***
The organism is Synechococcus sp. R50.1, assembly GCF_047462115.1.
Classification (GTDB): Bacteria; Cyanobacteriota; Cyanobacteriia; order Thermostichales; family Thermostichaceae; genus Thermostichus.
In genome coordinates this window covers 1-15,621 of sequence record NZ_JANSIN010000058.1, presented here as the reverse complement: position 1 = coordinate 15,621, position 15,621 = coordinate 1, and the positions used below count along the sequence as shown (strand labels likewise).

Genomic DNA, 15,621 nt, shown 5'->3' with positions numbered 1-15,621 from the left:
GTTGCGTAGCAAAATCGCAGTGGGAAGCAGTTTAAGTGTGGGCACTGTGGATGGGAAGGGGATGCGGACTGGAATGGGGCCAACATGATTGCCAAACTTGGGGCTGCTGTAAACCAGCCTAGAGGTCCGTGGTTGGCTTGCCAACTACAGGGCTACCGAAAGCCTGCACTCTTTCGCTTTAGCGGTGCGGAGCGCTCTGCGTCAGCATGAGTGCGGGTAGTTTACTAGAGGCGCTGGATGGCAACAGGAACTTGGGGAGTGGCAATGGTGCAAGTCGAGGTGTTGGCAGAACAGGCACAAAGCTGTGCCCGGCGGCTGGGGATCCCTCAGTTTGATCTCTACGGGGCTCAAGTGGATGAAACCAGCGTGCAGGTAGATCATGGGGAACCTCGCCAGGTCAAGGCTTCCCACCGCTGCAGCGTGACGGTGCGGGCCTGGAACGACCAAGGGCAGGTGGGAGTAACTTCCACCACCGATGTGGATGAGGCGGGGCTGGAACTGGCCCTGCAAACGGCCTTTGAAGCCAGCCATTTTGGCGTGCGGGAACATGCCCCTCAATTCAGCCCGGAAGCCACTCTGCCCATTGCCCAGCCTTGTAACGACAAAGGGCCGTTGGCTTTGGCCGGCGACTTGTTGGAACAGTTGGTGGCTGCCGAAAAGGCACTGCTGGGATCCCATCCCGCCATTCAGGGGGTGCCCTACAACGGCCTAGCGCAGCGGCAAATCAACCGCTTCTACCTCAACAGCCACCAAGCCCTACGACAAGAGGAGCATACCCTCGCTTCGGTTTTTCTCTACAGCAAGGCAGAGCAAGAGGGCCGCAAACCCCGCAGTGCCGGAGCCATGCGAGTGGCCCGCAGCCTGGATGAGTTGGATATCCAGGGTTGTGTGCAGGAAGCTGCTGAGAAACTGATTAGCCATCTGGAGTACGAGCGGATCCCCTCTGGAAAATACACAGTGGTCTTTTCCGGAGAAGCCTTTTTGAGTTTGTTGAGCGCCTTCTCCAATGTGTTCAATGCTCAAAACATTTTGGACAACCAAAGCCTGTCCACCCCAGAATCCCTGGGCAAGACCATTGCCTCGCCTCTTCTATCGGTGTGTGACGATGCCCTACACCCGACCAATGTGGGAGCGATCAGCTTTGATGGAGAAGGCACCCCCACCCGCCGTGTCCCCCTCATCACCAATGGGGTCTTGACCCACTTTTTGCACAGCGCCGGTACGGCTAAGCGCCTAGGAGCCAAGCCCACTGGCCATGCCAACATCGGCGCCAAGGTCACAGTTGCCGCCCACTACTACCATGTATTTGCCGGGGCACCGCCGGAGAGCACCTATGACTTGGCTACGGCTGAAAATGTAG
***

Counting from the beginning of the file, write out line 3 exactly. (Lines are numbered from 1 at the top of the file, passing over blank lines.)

In genome coordinates this window covers 1-15,621 of sequence record NZ_JANSIN010000058.1, presented here as the reverse complement: position 1 = coordinate 15,621, position 15,621 = coordinate 1, and the positions used below count along the sequence as shown (strand labels likewise).